That brings us to the second issue–the question of Taliban’s sanctuaries in Pakistan. The joint statement avoids the issue completely. While Washington has often called on Pakistan to end its support to cross border destabilisation of Afghanistan, Moscow and Beijing have been hesitant to press Pakistan on the question of terror sanctuaries. Without a real effort by the major powers to dissuade Pakistan from supporting the Taliban, the prospects for Afghan peace will be limited.

A third issue of concern that Delhi has often articulated is the danger of delegitimising the Kabul government in a desperate effort to bring the Taliban to the negotiating table. In keeping Kabul out of his recent engagement with the Taliban, Khalilzad might already have done some damage. To be sure, the US continues to insist on a role for Kabul in the ‘intra-Afghan dialogue’ that will include all sections of the Afghan society, including the government and the Taliban.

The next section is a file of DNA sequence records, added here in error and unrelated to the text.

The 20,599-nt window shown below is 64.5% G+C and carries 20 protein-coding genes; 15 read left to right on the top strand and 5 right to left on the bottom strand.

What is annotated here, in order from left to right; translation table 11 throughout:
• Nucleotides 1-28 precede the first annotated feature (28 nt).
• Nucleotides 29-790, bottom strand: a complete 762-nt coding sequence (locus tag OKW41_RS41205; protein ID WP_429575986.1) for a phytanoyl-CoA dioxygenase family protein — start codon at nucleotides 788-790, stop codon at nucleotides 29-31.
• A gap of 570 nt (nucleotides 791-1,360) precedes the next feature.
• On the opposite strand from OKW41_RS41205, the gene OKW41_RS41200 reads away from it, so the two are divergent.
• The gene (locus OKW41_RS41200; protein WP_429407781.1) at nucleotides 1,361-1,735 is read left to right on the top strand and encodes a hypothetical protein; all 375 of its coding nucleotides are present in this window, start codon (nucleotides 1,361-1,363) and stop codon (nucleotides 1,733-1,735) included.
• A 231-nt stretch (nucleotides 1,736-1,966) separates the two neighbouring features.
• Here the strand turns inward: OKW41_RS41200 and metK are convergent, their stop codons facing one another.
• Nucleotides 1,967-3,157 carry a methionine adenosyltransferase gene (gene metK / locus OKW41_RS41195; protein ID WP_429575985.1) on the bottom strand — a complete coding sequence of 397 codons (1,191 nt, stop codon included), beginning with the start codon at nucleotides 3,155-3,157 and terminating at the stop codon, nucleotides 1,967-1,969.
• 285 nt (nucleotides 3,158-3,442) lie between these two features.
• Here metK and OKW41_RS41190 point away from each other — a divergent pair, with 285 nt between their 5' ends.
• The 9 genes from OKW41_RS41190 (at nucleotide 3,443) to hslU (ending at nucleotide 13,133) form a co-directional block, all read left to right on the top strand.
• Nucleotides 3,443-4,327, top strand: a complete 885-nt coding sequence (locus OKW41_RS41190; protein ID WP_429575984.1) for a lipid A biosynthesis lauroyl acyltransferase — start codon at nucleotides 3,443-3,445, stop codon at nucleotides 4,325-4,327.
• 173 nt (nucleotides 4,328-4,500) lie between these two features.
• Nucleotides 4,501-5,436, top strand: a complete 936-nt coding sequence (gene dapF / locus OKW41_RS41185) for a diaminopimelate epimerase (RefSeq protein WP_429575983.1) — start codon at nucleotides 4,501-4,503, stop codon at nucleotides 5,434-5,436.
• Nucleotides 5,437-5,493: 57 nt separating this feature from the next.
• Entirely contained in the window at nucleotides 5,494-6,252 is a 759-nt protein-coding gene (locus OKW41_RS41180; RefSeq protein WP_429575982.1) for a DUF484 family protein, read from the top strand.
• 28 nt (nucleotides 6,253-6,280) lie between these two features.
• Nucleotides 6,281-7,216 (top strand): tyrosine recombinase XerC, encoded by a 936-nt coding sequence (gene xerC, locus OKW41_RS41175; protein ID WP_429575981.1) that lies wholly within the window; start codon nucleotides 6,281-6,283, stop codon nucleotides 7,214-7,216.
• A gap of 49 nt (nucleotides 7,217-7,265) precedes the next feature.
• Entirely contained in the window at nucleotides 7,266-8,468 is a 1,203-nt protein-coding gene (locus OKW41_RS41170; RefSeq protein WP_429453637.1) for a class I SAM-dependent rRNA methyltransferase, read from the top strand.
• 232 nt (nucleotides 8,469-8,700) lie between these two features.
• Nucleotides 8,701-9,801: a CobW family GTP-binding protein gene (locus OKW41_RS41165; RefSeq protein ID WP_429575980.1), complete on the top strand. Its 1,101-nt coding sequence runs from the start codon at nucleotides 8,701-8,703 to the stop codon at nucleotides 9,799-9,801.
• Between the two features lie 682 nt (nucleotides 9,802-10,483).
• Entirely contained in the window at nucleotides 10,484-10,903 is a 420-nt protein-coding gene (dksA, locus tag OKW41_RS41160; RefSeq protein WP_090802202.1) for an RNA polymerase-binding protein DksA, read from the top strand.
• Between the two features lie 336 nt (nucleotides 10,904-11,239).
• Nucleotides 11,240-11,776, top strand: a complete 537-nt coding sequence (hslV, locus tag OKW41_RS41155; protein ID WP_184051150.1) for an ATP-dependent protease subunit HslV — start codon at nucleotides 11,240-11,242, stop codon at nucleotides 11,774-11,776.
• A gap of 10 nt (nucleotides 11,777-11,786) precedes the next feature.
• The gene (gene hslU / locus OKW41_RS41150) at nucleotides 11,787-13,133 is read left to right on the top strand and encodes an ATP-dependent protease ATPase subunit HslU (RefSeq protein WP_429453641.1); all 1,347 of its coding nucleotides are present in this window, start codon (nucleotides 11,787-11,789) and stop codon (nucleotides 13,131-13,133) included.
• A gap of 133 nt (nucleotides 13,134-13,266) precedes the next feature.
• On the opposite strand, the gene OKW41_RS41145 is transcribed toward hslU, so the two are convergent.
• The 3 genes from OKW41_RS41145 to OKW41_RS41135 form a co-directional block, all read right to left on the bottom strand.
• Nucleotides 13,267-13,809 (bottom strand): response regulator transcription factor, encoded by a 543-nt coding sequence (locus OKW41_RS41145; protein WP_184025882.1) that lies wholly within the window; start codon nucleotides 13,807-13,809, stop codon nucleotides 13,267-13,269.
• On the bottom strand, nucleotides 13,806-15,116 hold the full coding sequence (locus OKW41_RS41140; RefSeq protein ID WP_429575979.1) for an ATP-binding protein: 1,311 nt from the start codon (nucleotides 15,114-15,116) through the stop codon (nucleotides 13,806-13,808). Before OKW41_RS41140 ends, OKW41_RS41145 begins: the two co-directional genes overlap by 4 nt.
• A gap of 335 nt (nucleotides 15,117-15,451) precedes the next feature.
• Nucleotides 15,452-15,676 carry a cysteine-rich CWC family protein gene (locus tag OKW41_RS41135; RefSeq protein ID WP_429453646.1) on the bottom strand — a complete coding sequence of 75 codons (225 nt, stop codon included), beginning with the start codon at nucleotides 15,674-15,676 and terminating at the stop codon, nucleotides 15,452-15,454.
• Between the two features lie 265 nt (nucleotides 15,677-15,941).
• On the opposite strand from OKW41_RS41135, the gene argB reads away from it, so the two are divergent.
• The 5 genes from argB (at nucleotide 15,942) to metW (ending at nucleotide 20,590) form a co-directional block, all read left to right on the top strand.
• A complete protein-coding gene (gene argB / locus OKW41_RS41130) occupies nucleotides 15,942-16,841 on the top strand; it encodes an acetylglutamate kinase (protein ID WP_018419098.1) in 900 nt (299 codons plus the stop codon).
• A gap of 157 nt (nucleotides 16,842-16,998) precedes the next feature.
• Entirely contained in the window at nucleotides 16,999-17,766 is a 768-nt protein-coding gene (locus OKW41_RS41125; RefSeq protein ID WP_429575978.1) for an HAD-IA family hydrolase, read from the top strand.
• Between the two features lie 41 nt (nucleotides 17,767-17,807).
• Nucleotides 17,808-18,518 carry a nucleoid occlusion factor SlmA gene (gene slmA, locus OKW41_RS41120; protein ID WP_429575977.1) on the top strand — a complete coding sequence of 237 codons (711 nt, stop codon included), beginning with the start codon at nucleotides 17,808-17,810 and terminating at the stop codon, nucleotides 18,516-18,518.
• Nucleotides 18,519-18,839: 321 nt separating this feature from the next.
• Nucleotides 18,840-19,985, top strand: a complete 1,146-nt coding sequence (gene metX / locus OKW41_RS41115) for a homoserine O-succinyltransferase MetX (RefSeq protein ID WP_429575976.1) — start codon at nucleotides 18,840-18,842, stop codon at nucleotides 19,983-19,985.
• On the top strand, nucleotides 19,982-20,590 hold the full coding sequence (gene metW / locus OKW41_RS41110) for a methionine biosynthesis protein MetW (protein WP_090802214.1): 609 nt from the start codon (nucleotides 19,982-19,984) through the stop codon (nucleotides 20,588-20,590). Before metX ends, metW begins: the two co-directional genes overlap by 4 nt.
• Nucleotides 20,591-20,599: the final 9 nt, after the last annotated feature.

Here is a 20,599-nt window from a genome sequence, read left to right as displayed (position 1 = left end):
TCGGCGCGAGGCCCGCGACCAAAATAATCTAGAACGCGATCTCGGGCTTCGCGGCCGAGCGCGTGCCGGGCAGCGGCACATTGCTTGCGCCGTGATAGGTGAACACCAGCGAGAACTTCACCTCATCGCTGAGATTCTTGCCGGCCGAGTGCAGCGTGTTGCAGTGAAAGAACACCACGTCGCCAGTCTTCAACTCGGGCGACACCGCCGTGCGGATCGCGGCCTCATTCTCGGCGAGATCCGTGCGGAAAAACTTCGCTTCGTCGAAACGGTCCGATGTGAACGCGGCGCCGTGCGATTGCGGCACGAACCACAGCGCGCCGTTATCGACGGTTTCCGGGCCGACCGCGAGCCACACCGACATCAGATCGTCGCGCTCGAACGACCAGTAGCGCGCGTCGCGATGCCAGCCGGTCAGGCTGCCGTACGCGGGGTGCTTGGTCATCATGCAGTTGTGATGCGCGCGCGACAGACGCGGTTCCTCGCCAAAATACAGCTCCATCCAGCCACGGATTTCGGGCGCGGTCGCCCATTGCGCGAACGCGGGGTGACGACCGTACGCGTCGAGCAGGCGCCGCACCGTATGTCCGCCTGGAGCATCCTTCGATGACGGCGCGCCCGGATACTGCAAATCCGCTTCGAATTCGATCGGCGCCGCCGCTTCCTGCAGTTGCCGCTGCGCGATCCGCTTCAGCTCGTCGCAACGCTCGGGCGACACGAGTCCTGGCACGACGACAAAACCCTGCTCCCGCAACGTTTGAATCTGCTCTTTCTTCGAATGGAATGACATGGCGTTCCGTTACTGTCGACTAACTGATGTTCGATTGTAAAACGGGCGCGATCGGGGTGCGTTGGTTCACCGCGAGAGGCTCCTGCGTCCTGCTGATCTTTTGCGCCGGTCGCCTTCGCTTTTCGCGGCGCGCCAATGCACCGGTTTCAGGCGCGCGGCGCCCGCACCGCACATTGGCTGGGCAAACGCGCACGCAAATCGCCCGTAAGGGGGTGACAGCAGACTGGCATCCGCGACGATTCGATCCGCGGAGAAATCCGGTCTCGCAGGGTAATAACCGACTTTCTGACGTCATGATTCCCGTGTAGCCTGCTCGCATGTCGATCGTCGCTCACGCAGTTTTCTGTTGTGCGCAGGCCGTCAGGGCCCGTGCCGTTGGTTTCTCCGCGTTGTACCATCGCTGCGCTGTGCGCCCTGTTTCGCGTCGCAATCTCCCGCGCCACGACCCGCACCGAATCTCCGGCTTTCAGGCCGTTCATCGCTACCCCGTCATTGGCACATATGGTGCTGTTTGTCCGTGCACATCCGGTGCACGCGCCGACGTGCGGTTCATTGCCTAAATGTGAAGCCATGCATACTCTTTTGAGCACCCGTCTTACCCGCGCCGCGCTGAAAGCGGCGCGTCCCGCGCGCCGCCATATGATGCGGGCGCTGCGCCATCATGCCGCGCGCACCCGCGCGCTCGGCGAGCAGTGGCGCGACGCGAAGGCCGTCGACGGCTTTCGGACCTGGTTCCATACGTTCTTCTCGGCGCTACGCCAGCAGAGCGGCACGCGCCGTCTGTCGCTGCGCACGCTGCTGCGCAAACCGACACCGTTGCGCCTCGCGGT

The Taliban, on its part, has refused to engage the Kabul government in any form. In the Moscow statement, Russia and China have joined America in urging the Taliban “to participate in peace talks with a broad, representative Afghan delegation that includes the government as soon as possible.” Delhi, however, would want to know how the three powers would follow through on this demands, especially if the Taliban refuses to oblige.

While India’s concerns are real, the great power agreement on Afghanistan is something that Delhi would want to politically embrace and work with.

(The writer is Director, Institute of South Asian Studies, National University of Singapore and consulting editor on international affairs for The Indian Express)

Express Subscription Do not hit the wall, subscribe for the best coverage out of India starting at just $5 per month

📣 Join our Telegram channel (The Indian Express) for the latest news and updates

For all the latest Opinion News, download Indian Express App.

  • Newsguard
  • The Indian Express website has been rated GREEN for its credibility and trustworthiness by Newsguard, a global service that rates news sources for their journalistic standards.
  • Newsguard
0 Comment(s) *
* The moderation of comments is automated and not cleared manually by